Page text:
Hope Star from Hope, Arkansas on December 3, 1946 · Page 6
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Hope Star from Hope, Arkansas · Page 6

Hope, Arkansas
Issue Date:
Tuesday, December 3, 1946
Page 6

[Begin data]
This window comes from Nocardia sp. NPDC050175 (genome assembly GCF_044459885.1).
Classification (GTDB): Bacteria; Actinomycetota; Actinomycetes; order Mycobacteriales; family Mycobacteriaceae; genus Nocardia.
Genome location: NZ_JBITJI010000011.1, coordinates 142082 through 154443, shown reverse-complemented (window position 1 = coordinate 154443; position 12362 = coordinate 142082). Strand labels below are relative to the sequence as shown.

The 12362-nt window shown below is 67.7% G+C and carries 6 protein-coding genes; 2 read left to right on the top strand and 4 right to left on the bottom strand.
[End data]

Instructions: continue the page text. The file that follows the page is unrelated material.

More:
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Page SJa HO PI STAR, MO IP I, ARKANSAS e CLASSIFIED Ads Must Be In Office Day Before Publication One Three SIX' - One® < Day Days Days Month -' 4.50 ,ny6r<te #£B 31 to 25 26 to 30 SI to 35 1 SO - to 40 ' 41 to 4;i 46 to 50 1 Rates .45 .60 .75 .90 1.05 1.20 1.35 1.50 .90. 1.20 1.50 1.80 a. 10 ?.40 2.70 3.00 6.00 7.50 9.00 10.50 12.00 13.50 15.00 are for Continuous 1 t -- Insertions Only f - • All Want Ads Casn In Advance i <• • • Not Taken Over the Phone r Wanted to Buy 'I'. WE BUY HOUSEHOLD FURNI• Vr ture, one piece or more. Any ', ** amount. What have you? Phone 61. 23-2mo ^j^« Services Offered ( tO"OEi ESTIMATES ON INSIDE VE- .ssL. netian Blinds, wood or metal, SSL outside metal blinds and awnings, JJ^U-Write Riley. Cooper, . 1909 West £S - 17th St, Texarkana, Texas. 15-lmo , US RENOVATE THOSE OLD 5ESf« iroattresses or make new ones. jRfi"' Phone 229-J. Cobb's Mattress fe^Shop. ' 23-lm #•**•• as- •~*-f »•.-•. PROMPT DELIVERY OF sand,'gravel and dirt, Call 138. • ' 30-2w l . Lost .BLACK KID 'GLOVE, lost Saturday night., downtown, Phone 636 for reward. , . 3-3t For Sole GROCERY STORE. SERVICE station on 20 acre farm, living quarters in store. Good barn, garage, 15 miles on Hope to Rosston road. W. N. Bailey, Rt. 2, Rosston. 27-6t SAWMILL COMPLETE WITH power unit, 2 good log wagons, 2 log trucks. W. N. Bailey, Rt. 2, Rosston. 27-6t ONE PRACTICALLY NEW 1946 ton and half Studebaker truck. Stake body, 8:25 tires. See Buck Williams. 6-tf CHRISTMAS GIFTS. FULLER brushes of all kinds. Especially stiff bristles. Mrs. Leon Bundy. Phone 138. 19-lm NANDINAS, ALL SIZES, ORCHID magnolia, azaleas, large type. "-• ' ' ' 220 North 30-3t Mrs. Anna Judsoni Elm, Phone 925-J. WEW IVfe TON FORD TRACTOR, 5th wheel, air brakes, 2 speed differential. See at Cross's Service Station, 3rd & Walnut. 30-3t REDBQNED HOUND, WEARING small collar.. No identification tag.. - Reward $10. Notify - Roosevelt Garland,-Hope, -Rt. 3,-Box 243.. • - ^ - • 26-6t 255 ACRE FARM, GOOD ROAD, large 5 room house, large barn, • wagon shed, blacksmith shop. Double garage, meat, house poultry house, good well water. 3 tenant houses, 2 with barns, 2 with wells, 10 acres woodland, 2 good pastures, water year round. Rest in cultivation, good fences around farm. >/• mineral right retained. 7 miles south of Hope, 2 mites east of highway 29: Mrs. L. W. Shepard, 915" West Fair Enough By Weitbrook Pegter Copyright, 1946 By Kino Feature! Syndicate. ONE 19 INCH 32 MODEL CHEV- rolet wheel and tire somewhere on Sixteenth" ' Street between Spring Hill' road and Washington road. Return to City Electric Company f6r"'feward. . ;'... 30-3t Wantea-fb Rent FURNISHED.APARTMENT WITH private .bath'. References will be, "supplied. CaU'Mrs. Fred Duncan at Barlow Hotel. 26-6t Wanted NEW OR RENEWAL SUBSCRIP- tions to. any. magazine. Order your Christmas gift subscription now. Phone 28 or 369-R. Charles Reynerson at Hope City Hall. 15-lm Notice MAN'S RAINCOAT PLACED IN my car by mistaKe. Identify coat and pay for ad. .See S. D. Cook, Phone-;28-W-12. 30-3t l . i i ! f ' OWN YOUR HOME. FHA & G I loans to build; buy a home; or refinance &' improve ^our pre' sent home. You may borrow 90% to build, 80% to Buy a, home ,, already, built. We haye, assisted hundreds to own a home. Let us help you. Langhorne & Company Realtors. 317 Texarkana National Bank Bldg., Texarkana, Texas. Phone 704. 2-7t • AUCTION SALE, SATURDAY, December ' 7th. 10 "a.m. Furnish- 'ings of' Tom Carrel's apartment house. Opposite Hope Police Sta* tlon. Silas "Sanford; 'auctionesr. ''. "'.'.' 3-4t * Veterans Only Fixed Price Sale Southwest Proving Grounds Hope, Arkansas Jeep 1 Vz Ton Maintenance Telephone Truck ......... 1 -Passenger Cars 3 Pick-Up Trucks 23 Trailers >.,.= 4 {Hy- ; U 1 -'.... • ' Inspection Date-December 2 Sales Date——-December 3 Preference .Certificates Necessary War Assets Adm^n Auto Div. Porbeck Bldg. Little Rock, Arkansas LR-48-N VISIT Hope's Exclusive Children's Shop •-•-' Clothes for infant; — Toddlers — Children Gifts — Toys — Cards SUE and LEE Tots to Teens 223 8. Walnut Phone 949 •YOUR CREDIT IS GOOD Try Hope Mattress Co. For better work at better prices—Old beds made new $? Down — Balance Weekly WORK 6th St. Hope, Ark. 30-Gt PAIR MATCHED LOGGING 'mares, coming 6 and 7. Wcigh- 'ing 1400 Ibs. Complete harness and log wagon, Moore Bros. 30-3t TRAWBERRY ROAN SADDLE colt, 18 months old. Gentle. A fine disposition and partly broken. S75.00. See Donald Mooro. 30-3t ODD 252 ACRE FARM, DESIR- able location, Hfe mile northeast of Blevins. Wallaceburg community. Good roads. Priced for quick sale. Eunice Stephens, Blevins, Ark. 30-6t MOOD FOR SALE. GOOD SUP- ply of hickory, oak and ash blocks. Also stove wood on hand. S3.57 per load delivered. Phone 772. Bruner-Ivory Handle Co. 2-Gt \PARTMENT SIZE. PRACTICAL- ly new gas cook stove, dresser, radio table, davsnport, drop-loaf kitchen table, iron bed •••'"- snrings and dressing Vaughn Hilyard, 312 South Walnut St. Hope, Ark. 3-3t SPORTS ROUNDUP i It ••* 1. ft*** A. ' For Rent 'RONT BEDROOM. ADJOINING bath. Mrs. Gus Foster, 361-M. Phono 3-3t New York, Dtc. 3 — Two sena- ping the clock tors, Ferguson, of Michigan, n Re- _. .. . publican, and Fulbright, of Arkansas, a Democrat, have now proposed a system of special federal courts lo deal with labor disputes. I believe the basic 'idea was original with Judge John C. Knox, of New York, who, in the twilight years of his judicial career, be- laledly is coming to be known by the people as a giant in his defense of real American liberties. Judge Knox is a much better man than any of the Roosevelt appointees to the Supreme court but knowingly forfeited his chance of a distinction to which.jfeost"-'judges aspire when, as ay'eftlzlgri,' he .fought Roosevelt on the Court-packing plan. He was one of the :cew who were able to dramatize the fact that Roosevelt intended not only _ to pack the Supreme court but ly" c planned to corrupt federal justice squad below by naming a team of reliable New Deal devotees, with headquarters in Washington, who could be assigned to try cases in which the government and the ruling politicians and bureaucrats had a special interest. To the ex- team and still h tent that Ihis evil intent was un- cans left over." derstood outside Congress Judge Knox earned credit for a loyal and self-sacrificing defense of American justice, in defiance of the leader of his own party. I assume lhat Senators Ferguson and Fulbright readily yield to Judge Knox the honor of having first proposed federal labor courts and equally confident that the judge would waive priority as of no importance. The important thing is to cause it to be talked up among the people, including union members, so that ihe arguments may be understood which show that the rulers of the union movement, with their fatal potential power over the nation, are, in fact, reactionaries, not progressives, and far behind the times. These are old men, and Lewis, Green, Murray, Tobin, Dubinsky and Woll are among the most obstructive. Like the obdurate magnates of big business in their time, they have acquired that sort of power which is never yielded except to force, whether political or military, by a King John, a George III, a Vanderbilt or a Wayne B. Wheeler. They have their incomes, comfort and security. They have fame and flattery for their souls. They are, in their way, historic and they constantly threaten their subjects with the fear that if they should be hampered the subjects would lose their "protectors" and I be thrown to the wolves. If labor' courts were instituted, most of them would be broken, discredited and outmoded men and it is no exaggeration to say that some would crack up and die of shock, New York, Dec. 3 — (P) — One surprising point about Asa Bushnell's rehash of the rules involved in the finish of the Army-Navy game was the revelation that even a lot of coaches don't know exactly what the book says about stop- Ex-Coach (he says) Ed McKeever claimed he has tvatched the electric timepiece plenty of times and seen it move on when it should nave been stopped 'for a substitution. Army's Jabbo Jablonsky added that vhe rule was misunderstood at West Point until a mlxup earlier ihis year resulted in a clarification . . The point of the whole matter, it seems, is that the clock operator is just a push-button official, who can't do anything until he gels the signal, and that in the case of a substitution, time is in again as soon as the ball is spotted. Sports Before Your Eyes After the Florida grid team had lost eight slraight games, vhe Miami alumni wired Coach Bear Wolf Tigers to Play Camden Friday Afternoon Yerger's Tigers will play Cnm- den here Friday afternoon at 3:30 at the Hope High School Stadium in a final conference contest. It will be the second meeting of the l\Vo teams, the first ending in a scoreless tie. The Tigsrs have enjoyed a fair season with a record of 5 wins against 2 defeats and 2 ties. The west side of the stadium will be reserved for white fans and the east side for negro boosters. Invasion of Minor Leagues Discussed Los Angeles, Dec. 3 — (/P)—President Clarence Rowland of the Pacific Const League said nt baseball's annual winter meeting today he believed all minor baseball leagues would support a movement. ,-. —... 0 ~~, - to block major league invasion of! High School vs Mnjjnolia high To Broadcast State Grid Playoffs Two radio networks have been set up to carry the play - by -play reports of the two games in the semi final round of the 1340 Arkansas High School Football Championship. Both games, Little Rock ! School, and Conway I-Tlgh School vs Helena High School, are scheduled for 8:15 p. m., Friday, December 0. Broadcasting will start ul 8:00 p. m. Magnolia High School, District 7 minor league territory. He said his organization would spearhead such actioh by seeking amendment of the present major- minor agreement to balk any ideas the majors might have of taking over a franchise in Coast League, International' Fle'ld"i'n*LTtVlc' Rock.'"lVobert"Fui?on League or American Association. I will «ive the play - bv - play ac- Rowland, member of the minor count of this game, and Don Corbet leagues' executive committee, will give the descriptive highlights, made his observation as more than I Seven radio ytiUions will broadcast :my league, | winner, will meet Little Rock High the Pacific : School, District 1 winner, on Tiger 1,000 baseball men entered the sec-1 the game. These are: KCMC Tex- ond day of their meeting. In its'arkana, 1230 Ke.; KTFS Texarkann first day the gathering produced ' HQO Kc.: KAMD Camden, 1450 Kc. ;more rumors than action in ihe! KELD El Dorado, 1400 Kc.; KOTN enthusiastical- hlm and his "unanimously ana ly" commending, squad . . . Arnold Ferrin, who led the Utah U. basketballers to the 1944 national championship is back in school after a two-year absence . . . Another report on the "hot" court team, Kentucky: "Adolph Rupp went clear down to his third team and still had two all Americans left over." . . . Wichita's Ray (non-professional) Dumont has revised a new baseball bait :x>r kids. Every boy under 16 who plays in an organized, junior league in Wichita will receive a free pnss to the national tournament and so will every girl who attends a specified number of junior games. Cleaning The Cuff Auburn, whose Travis Tidwell is one of the season's standout freshman footballers, also claims the leading first-year distance runner, Whitey Overton, Southeastern Conference cross country champion. But Kansas has a contender in Earl Jones, tabbed as the best K. U. distance prospect since Glenn Cunningham. Found BLUE MALE SETTER, FOUND in SPG. I am warning hunters to stay out 'as it is dangerous. Thomas L. Compton. 2-3t Legal Notice WARNING ORDER Nn. 6580 In the Chancery Court of Hempstead County, Ark, ..MARY LOU BRAY Plaintiff vs. OLLIE W. BRAY Defendant The Defendant, Ollie W. Bray is warned . to anoear in this court within thirty days and answer the nomnlaint of the Plaintiff, Mary Jon Bray. Witness my hand and seal of said court this 7 day of November lf)46. C. K. .WEAVER, Clerk By Ompra Evans, D. C. Weisenberger Ik Pilkinton. AH.orne.ys for Plaintiff. John P. Vesey, Att'y. Ad Litem (SEAL) Nov. 11. 18, 25. Dec. 3 I way of player deals or ing developments. lace Army as Top Grid Team outsland- Porker Caqers to Hold Edge Over Tulsa Fayetteville. Dec. 3 —tfP) — Tulsa University's basketball team will yield decisive edges : : n height and :xperience to the Arkansas Razor- jacks in their clash here tomorrow of self-pity and bitterness in the way of Woodrow Wilson. They have not progressed in all the years since Roosevelt's first inauguration. They have taken their stand on an imperfect experiment, the Wagner Act, whose fa]- acies and harmful defects objective men soon recognized. And, while Roosevelt, their patron, preached experiment, progress and change as general political propaganda, they damned all change and still do. To them,- for reasons of selfishness and "consistency," the Wagner Act has been the goal, the final, if slightly imperfect development in labor relations. Progress has gone as :'ar as it can go and any change would be a backward movement toward boss terrorism and serfdom. I know that Judge Knox does not believe his proposed labor courts would mark the end of progress or even that his plan, in its present state, is the only moans of salvation. In general debate,, other useful ideas might be contributed. Mine would be that the unions would require the help of new laws to protect them from racketeers and arbitrary rule so that when unions should come to the bar for justice they could come with clean hands and not as petitioners for the private fortunes of unscrupulous and dictatorial union politicians. Senators Ferguson and Fulbright doubtless are willing to debate, compromise and amend their pro- nosals, and if the people will only court. But obviously, Lewis and Tobin, for example, would lose their status as personal, benevolent "protectors,""ruling by whim, generous or harsh, selfish or selfless according to the character of the individual or his mood in a given case. Losing their role oi "protector" they would lose much of their grand and spurious prestige and become mere executives, managers of union affairs, responsible custodians of union money, and be forced to heave their lazy hulks out of their beach-chairs and padded office furniture and get out' and hustle again. Their positions have ceased to be jobs under the Wagner Act. They are powers, authorities and remote givers of law, largess and patronage, as '. aloof from the "masses" as Stalin or any czar. One of the bitterest objections of the union bosses, has been that judges would not have the Draining, the education in labor' (problems necessary for the fair protection of the unions. The answer is, however., that the only judges that they ever would agree to -in the kangaroo courts of the Labor Relations Board were selected ior their partiality to them. Fair and intelligent judges they fear because justice is the last thing thev want from courts. They are old. They can't operate under justice and law. By SID FEDER New York, Dec. 3 — W)— In a final voting spree, for the campaign, the mUiun's sports writers today knocked Army's Cadets off their throne as kings of the gridiron for the first time in three seasons, and named" the Irish of Notre Dame as the "football team of the year" lor 1940. Reversing their field as a result of Army's close call against Navys' fire-eating Middies last Saturday, while the Irish were wrecking 3outhe:,\ California the sports writers deposed the careening Cadets by the.: slim margin of 71 points in the largest vote over cast in the Associated Press' weekly poll. Actually, however, it wasn't quite that close. Of the 184 scribes ballot- ting for their selections for the top ten teams, as of the end of the season last Saturday an even 100 voted for Notre Dame to head the parade, as against 48 for Army. Nine others unable.: to decide, split their tickets and 'called it a tie between vhe two outfits.'which battled to a scoreless draw three weeks ago—the only blot on Army's otherwise all-conquering three-year run. The .outpour.ng of votes that resulted—counted on the usual basis of ten points for a first-place selection, nine for a second, eight for a third and so forth—gave the battering South Benders a total of 1,730 1-2 points as against 1,059 1-2 ior Army. Georgia's bulldogs rolled up 1,448 :md U. C. L. A. 1,141. It was the lirst year four teams had gone I over the 1,000-mark. Both" Army and Notre Dame were voted no wo> - s° than •""'-.rt 1 -' .->•• "•" of the 184 ballots, with the Irish The effect of an. amendment such as proposed to block the majors' expansion was obvious. Briefly, it would require that all clubs of a league give permission for one member of the league to go major. In the case of the coast loop, if Los Angeles or San Francisco were taken over, opponents say the entire league, with its millions of invested dollars, would be wrecked. The same might apply to another Triple "A" circuit. Several issues remained uppermost on the week's agenda. In the minor league category was (1) the nrobable retirement of William G. Bramham as president of the National Association of Professional Baseball Leagues, and ihe election of his successoi, (2) adoption of the amendment to forestall possible major league encroachment, (3) the demand to be presented by the Pacific Coast loop for recognition as a third major league, and (4) approval on a number of provisions to the major-minor agreement, many of them technical in nature. All of baseball's brass was here, including Commissioner A. ;.^ Chandler, American League President Will Harndge, ana JNauoiiai League Proxy Ford Firck, not to mention such inveterate winter mooting delegates as Connie Mack, Eddie Dyer of the champion !5t. Louis Cardinals, Joe Cronin of the Red Sox and so on down ihe major league line, and Judge Bramham and lesser minor notables. Pine Bluff, 1490 K'-.; KLXR North Little Rock, 1450 Kc.; and KWFC Hot Springs. 1340 Kc. At Forrest City, in Smith's Stadium, Conway High School, winner of District 4 wiU meet High School Winner of District 5. ,The ?luy - by- play report will bo given by George P. Mooney, with Bill Hill reporting the descriptive highlights. "Six stations arc in the network for reporting this game: KTHS Hot Springs. 1090 Kc. KFPW Fort Smith. KOO'Kc.: KHOZ Harrison, 1240 Kn.: KBTM Jonesboro, 1230 Kc.: KFFA Helena. 1490 Kc.; mid KGHI Little Rock, 1230 Kc. ident of the K-O-M League, report eel his organization is adding Ponca City, Okla.,, and Independence, Kas. next year to bring the cir cuit to eight clubs. "We have f big year ahead, and we just finished a wonderful season, with r total attendance of more; than 300,000,-" he said. "Every club made money in 1946." Everyone attending the majoi and minor league baseball meetings rushed to congratulate President Bill Veeck of the Clevelanr Indians on his xirst public appear ance following his recent opernlio' for .imputation of a foot as a resul of a war injury. Veoi.'k hinted In has somo deals brewing tc strengthen his club. Tuesday, December 3, 194 Cw • •*-• -LJ r • • "•• • •' '•••* ' • '"-iilr'ri. BodcawCage TourneyHeld Turkey Day Basketball season officially op$'.- * ed Thanksgiving with Bit Invitational Tournament nt Bodcaw. The teams present were Spring Hill, Biamark, Guernsey, Willisville, CaJePt-escott, Central and Bod- iw. Trophies were awarded in following divisions: Senior Senior Boys, and Junior Boys. Bis mark won the Senior Girls' troph with a decisive victory over Willis- villc. The Senior Boys' trophy was carried awny by Guernsey after defeating Bodcnw 41-33. Spring HJ11 won ovor Willisvillc to take Junior boys' trophy. Tuesday, December 1, 1946 Basketball Results By The Associated Press Oklahoma A AM 35; Texas Wesleyan 30. Kansas State 47; Washburn (Topeka Kas) 27. Quincy College 58; lege 49. Huntington 61; Mnnchestcr (Ind) 56. . $ University of Oklahoma 49; Warrensburg Mo. Teachers 21. University of Oklahoma "B" 56; Roswcll AAF 35. Texas 03; North Texas Stale 41. Long Island University !)0 Bergen Junior College 35. Iowa 73;- South Dakota State 32. Iowa State Teachers 53; Iowa Pro-Flight 40. West Texas State 45; Christian 44 (overtime). Scton Hall Gfi; Catholic University (Washington, .D.C.) 27. Jnivn-sity of Kentucky fifl; Fc Knox 31. Marquette G5; Ripon 46. Wisconsin 61; Lawrence 43. Iowa tale 50; Grinnell 28. Tennessee 60; Lincoln Memorial niversity 24. ""-"ball JNO'PS: "When the war broke out some saiu we ougnt to cluse down base- oall," Judge Bramham remarked, "but a few of us kept the inith. Now we have more leagues than ever before in the history of the E. L. Dale, Carthage, Mo., pros- getting GO seconci-pjace jioriiiiiai. u .._ lo 94 t'nr Ai-rny. l(i tliird nlane oic^s o 2G for the Cadets and 2 fourth ilace calls to 4 for the guture Gen- Just .back of UCLA, in fifth place n the final standings ,came Illinois' lc -Nine champions,' who tangle- vitlr the Uclans in the Rose Bowl r an. T. The Illinois polling 893 point >eat out their Western Conference rivals, 'the Wolverines of Michigan, vho wound up in sixth place, with However, I beheve this objection can be overcome in public opinion by reasonable but necessarily repititious presentation of the r acts. Our federal judges have landled much more subtle and complicated problems than union disputes.They have acted as supervising managers of enormously complex corporations in receiverships. Bankruptcy and i'raud cases often are terribly jumbled both as 0 details and as to law. And, as or the delicacy of union relations, 1 court system which has had to rule on religious controveries, as ours has many times, needn't 'linch in the presence of a portal ;o-portal problem. o already played a game The Tulsans open their season against Texas Wesleyan at Tulsa .onight. Tomorrow night's encounter will be the lid-lifter for the Porkers. Arkansas' probnble starting line- UD will average slightly more than six feet, four inches per man ,due largely to Center George Kok's 6-10 stature and Al (Pop) Williams height of 6-6. Each of the Porker starters, also exneoted tn iricludn Melvin McGaha, Robert Honea and Jesse Wilson, will boast at least two years of varsity experience. Coach Don Shields' Tulsans, most ly freshmen, will average just over six fec-t. Gerald Carrens, forward, who paced the Hurricane scorers last season again is the key man in the Tulsa combine. Due to lack of sufficient seating canacitv. only students will be admitted to the Razorbacks' home- games ihis season. o Grand Jury to Probe Lynching of Four Negroes the patriotic men and women, including union members, may at last be made to see that the plan is actually progressive. If George Spelvin and Charlie Dunno, Americans, have a dispute about a cow or a property line, Spelvin ordinarily doesn't attempt to settle it by hand by burning Charlie Dunne's barn, scattering nails to lacerate his tires, throwing rocks through his windows and waylaying Mr. Dunno with a brick to brain him. They go to the justice of the peace. The loser usually thinks he has been denied justice and sometimes becomes cynical about the J. P.'s nonesty but abides by the judgment of the court nevertheless. The days of the Hatfields and the McCoys are so long past in this phase of neighbors' relations .-mcl justice that we enjoy reviewing them jn comic strips, fiction and movies. Yet, in labor relations or, more correctly, union relations, in tremendous brawls that terrify neigh borhoods and whole cities, we conduct our affairs according to the Hatfield-McCoy system. The only difference is that whereas both the Hatfields and the McCoys had a free hand, the Wagner Act forbids the employer to protect him- Atnens, Ga., Dec. 2 — (/P>— U.S. self or his property. It also makes ^---^Judge^P. Hoyt Davis today it impossible for the rank and file charged federal grand jury One day service in town — We Call for and Deliver . , Anywhere Bargain* In Secondhand Furnltur* Phone 152 411 S. which had two Negro members to investigate the mass lynching of four Negroes near July 25. Monroe last The federal judge made only indirect reference however, to the massacre at Apalachee in calling on the jurors to probe for violation of federal laws. Job Printing, Office Supplies and School Supplies Will have complete line of printed Christmas Cardi Business and Personal Gentry Printing Co. worknr to exnress his will Jn opposition, to the union managers, but I can see that the Jine wouk complicate my simile so I wil droo it. Now these men, Knox, Ferguson and Fulbright, propose only that unions in controversy come into court in the American way, tell }t to the judge and abide by his de cision. This the unioneers view with alarm as men of their dull dogged, selfish and reactionary mind would. Under that plan, the courts would protect ihe rights o the unions and the workers jus' as, in a working and, thus far beautifully successful way, they have measured out justice U> the same union workers in most other incidents which, occasionally, in tne lives of men, bring them into MUNICIPAL MINE Topeka, Kas.,-Dec. 3 — UP)— The uel situation in coal-shorted Topeka was looking up today. City department employes digging a ;ewer under a street struck a 20- nch vein of coal, 14 feet unclei ground. While city fathers pondered the technicalities of municipal mining, workers used the coal to keep warm in ditch-side fires. Let us help you with your bedding troubles. We make new or renovate any kind, or size of mattresses. 1 Day Service in Hope MARTIN MATTRESS CO. "We Sell Sleep" 921 W. 3rd St. Phone 119 William R, Herndon Photographer Second floor First National Bank Phone 493 Christmas Special 8x10 Sepia Portrait and One Dozen Personalized Christmas Cards (from your choice of 4 negatives) .00 For $ Only Additional Cards $3.00 Doz. '78. Pot - holders nre easy to :nske and are a nice gift for the bride, mom or grandma. Refrigerator REPAIRS Phone 800-J 24 Hour Commercial ,, Service Savage Refrigeration Service REMOVED FREE Within 10 Miles DEAD HORSES, COWS and CRIPPLES Texarkana Rendering Plant Phone 883-W (Phone Collect) If No Answer Phone 3158-R HAVE YOUR CAR WINTERIZED at MAYO'S Texaco Service Station PHONE 6 Doug flTY Carl Bcicon V*il I I. Jones ELECTRIC CO. — for — House industrial Wiring Wiring Electrical Repair! Phone 784 i'S AMERICAN CAFE PRESCOTT, ARK. 9 • Open 24 Hours Daily • • AAeet your friends here, Day or Night. We're always glad to serve you. Robert A. Gammill Mgr. BUTANE SYSTEMS Plumbing Fixture! Plumbing Repairi HARRY W. SHIVER Heating Hope, Ark. Plumbing Phone 259 At Christmas Time There is one gift you can be sure will give grateful pleasure and lasting happiness. Your Photograph Open Sundays Till Christmas The Shipley Studio "Artist Photographers" 220 S. Walnut Hope, Ark. WANTED White Oak Logs and Heading Bolts Clear and Clean Overcup Oak Logs and Heading Bolts Post Oak Logs and Heading Bolts For Prices and more details * Apply to: HOPE HEADING COMPANY Phone 245 Hope, Arkansa* For a Quality Job... By Efficient Workmen and REASONABLE CALL HOUSTON ELECTRIC CO. HOUSE WIRING — INDUSTRIAL REPAIR APPLIANCES and FIXTURES FREE ESTIMATES ON AIL JOBS 228 East 3rd St. Hope, Ark. Phone 61 Glwe Her a SPENCER SUPPORT FOR CHRISTMAS It means giving her a beautiful figure and better health. MRS. RUTH DOZIER 216 S. Hervey Hope, Ark. COMPLETE RADIO SERVICE Bob Elmore Auto Supply Phone 174 216 8. Main REED MOTOR CO. 108 East Division Si. Mechanics: . CARL JONES RAYMOND HUETT BEN • Complete Repair Shop • Body and Fender Shop • Complete Paint Shop DINE& DANCE GARDENS 1/2 Mile East, Hy 67 Closed Sunday & Monday OPEN Rest of the Week 5 P.M. til 12P.M. Plenty of Choice Steaks Chicken Dinners ORDER NOW Don't take chances on your fuel supply. Winter is here. Hope Butane Co. Hope, Ark. Phone 188 — 554-J VISIT OUR NEW AND COMPLETE RECORD SHOP Records and Albums for every age and taste. MAKE THIS A MUSICAL CHRISTMAS Shop early. The perfect Gift awaits you at COBB-TOOLEY RADIO CO Radio, Phonographs and Radio Service See Us For... INSURANCE Insure with the Stronger Mutual Companies. Complete Protection . . . 20% Return Dividend on Your Insurance Cost. In other Words, Maximum Protection at 20% SAVINGS! • Fire • Tornado • Casualty • Automobile Heart and Sap Cypress Also Pme Across Street from Hope Basket Co. HOPE SHINGLE CO. Phone 1000 By Chick Young OZARKIKE By Roy Gotto ONE OF THE F|R§r RULES IN GQOp HOLJ$6rte£PlN<S IS THAT A WIFE SHOULD NEVER A HUSBAND \\m CAN'T YOU / FOR THRILLS I ' MY HORSES IN THE KENTUCKY DERBY, PREAKNESS AND i BELMONT...BUT FOR LAUGHS l ANNUALLY OPERATE THE PINE PEAK, SWEEPSTAKES/ PH/WELL, I'LL LEAVE THE HEADACHES TO ^ ,-, ^ THE POLICE,,. ^/&, WILL YOU PLEASE LIFT FEET. DEAP? As MILLION- HEIRESS KAY RATION AWAKENS... THAT FABULOUS ATHLETIC HgRO OZARK IKE WHAT? \ ...THERE'S STILL NO > TRACE OFAAEATBALL, MY FAMOUS HORSE "2, J WHILE I FLY TO THE OZARKS. By Michael O'Malley & Ralph Mane CARNIVAL By Dick Turner SIDE GLANCES By Golbrairh YOU'VE BEEN OVER HALF AN HOUR AT HARDY'S, VIC. IS ANYTHING WRONG? NOTHING'S WRONS, JANET. I'M GOING BACK OUT ON THE LAKE IN THE OUTBOARD FOR A LITTLE RIDE. I'LL BE BACK IN HALFANHOUR-- DONT WORRY,' JANET. i'LL'BE ALL RIGHT/ TELL HARDY TO LEAVE THE KEY. TO THE LIQUOR CABINET ON THE RADIO FOR ME.' GOODBY. TELL THEM YOU'RE GOIN'OUT ON THE LAKE IN THE OUTBOARD. FOR A RIDE/ SAY lOU'LL BE BACK SOON/ COPR. 1S46 BY HEA SERVICE.'|NC. WASH fU'B'BS By Leslie (urner LETTER IN VOUR tofML...I,,.I V^ Ito QUITE HME TO SHOW IT TO VOUi BUT- - / CAPABLE OF OH, MR. (A=KEEi PLEASE TRV TO / REfcDINS COMTROL VOURSELF! ' WUNG WOfvWJ. LET'S THE UNNilTIGMED BRASS OF THOSE BRAZENi GRAFTING VIPERS'. SWINDLE ME OUT-OF 556/000. THEN H(\VE THE •6MVTO BILL ME FOR 18 OOLLN2.S! .. OPR. 1946 BY NEA SERVICE. INC. T. M. REG. U. S.-PAT. OFF COPR. 1846 BY NEA GERVICE. INC. T. M/BEG. U. S. PAT. OFI By Walt Disney .Remember the #>od O i ( | days .when we used lo cnlrli llicni sneaking out instead of Irvine lo sneak in? COPR. 1946 BY NEA GERVICE. INC. T. M. REO. U. S. PAT. OFF. "Do you Imvc to (;ikc your girl lo "a'restaurant'? When ljwas courting your mother, 1 always could kid her into' \tookin» u nical at her home!"- " FRECKLES AND HIS FRIENDS WHAT ON \LARD ME AND i HAPPENED, I ACCIDENTALLY SYLVESTER. / DROPPED A v- VSANDBAS ON THE STAGE"/ WASH IMG TON \ STALL FOE. is OUT-COLD,MISS „ TIME.' AD RAY ---WHAT'U. I DO? J LIB --- AD FUNNY BUSINESS By Hershbcracr 'j-f *-£, '^ ~>1 %',: By Carl Anderson TH6 CURTAIN IS UP/ ) LARD SMITH DID SHlMGTON / REMEMBER.? J THIS / AWQ I i _ __I___X£AMMOT TELL A ue RUSTV, WAKE UP/ YOU'RE GBDRGF WASHINGTON SAY SOMETHING ' CANNOT TELL A UE GOING To DO SOMETHING LITHE HATCHET/ '•P* .'- 'It's the only way I could gel him to dry the dishes 1". By V. T. Hcmain ALLEY OOP WILL VOU HAVEtcTeiVE UP VOUI? TIME-MACHINE PESEAPCH 'NOT ENTIRELY..'.PROM NOW OM,I OPEPATE ONL.V FOB THE PRACTICAL / JUST GOT A / DISAPFOINTIN6 MOD/WEAN MY I (2EFOPT ON . \ asm. MOOVI AN ] V awe OUT A FALSE J E lei-rr \ THAT'S ONLY %6 ( ooo MINEPALJ JvV INDICATION?/ MILLION V-NT/WQH TO Thimble Theater nil LET WOPRY A WHILE. IT SERVES HM RkSHT FOR r JUMPING AT L CONCLUSIONS// POREYE, STOP BEINQ.SO PKIOUS/ MONEY IS SAFE WIMPY/ HAVE YA BEEN IN ME AS A Toy BALLOON.'! >BOTH ME AMILYUN DOLLARS By Edgor Martin' tlOW'T ft BVT FtK. SVlCrt FOURS'. IM CftlUNG n ft DRY, With Major Hoople OUR BOARDING HOUSP By J. R. Williams OUT OUR WAY WEUL,VJei_L, MX OLD (SHE DOESN'T LIKE PARIS* T STYLES, I SEE. 1 L - I DOM'T CARE WHAT \ THE- PHOTOGRAPHER / WANTS--'YOU TAKE \ OFF THAT CRACKPOT \. SUIT AhJD PUT OM A ' COWBOY OUTFIT.' / THIS IS A CATTLE /' RANCH, NOT A COMIC OPERA. THEMA-30R./-^GLM)TC>f> PRESCOTTPlkE, A.T/ HWE COMTACT . THE BIO TWlNG'5 OF _ -~-NO\N I UNDERSTAND THE 60AP eHOKTAegS PASg- FROM. -SOB MILLER'S . A COWBOY'S CHAPS IS TH' ONLY KIKJP OF OVERALLS 3 EVER SEE 'EM PUT LACE ON.' COULD PLA.Y A SOM^TA.' A£ SUBTLE AS A COSTARD Pi£ Itsi THE FACE./ USED FAT WAS HOARDED 1 J^-^,-^^;^^ (V -b I,—~: vMKIr.*^ ...,.»,^^ N< ktD RYDER uy rred rtarman VOHAT ARE 1'Oii CALL THE UTU.E SEWER? I/ANY HO W,hE K»!Cn^ 5OOD "<$&?£?£££ ,M "WE 'COVER BQfy* Real Estate LOANS • Gl 4% Interest • FHA 41% Interest Purchase Your Home Through. Us ... Up to 20 Years to Pay! * Foster-Eliis Real Estate & Insurance 108 East Second Phone 221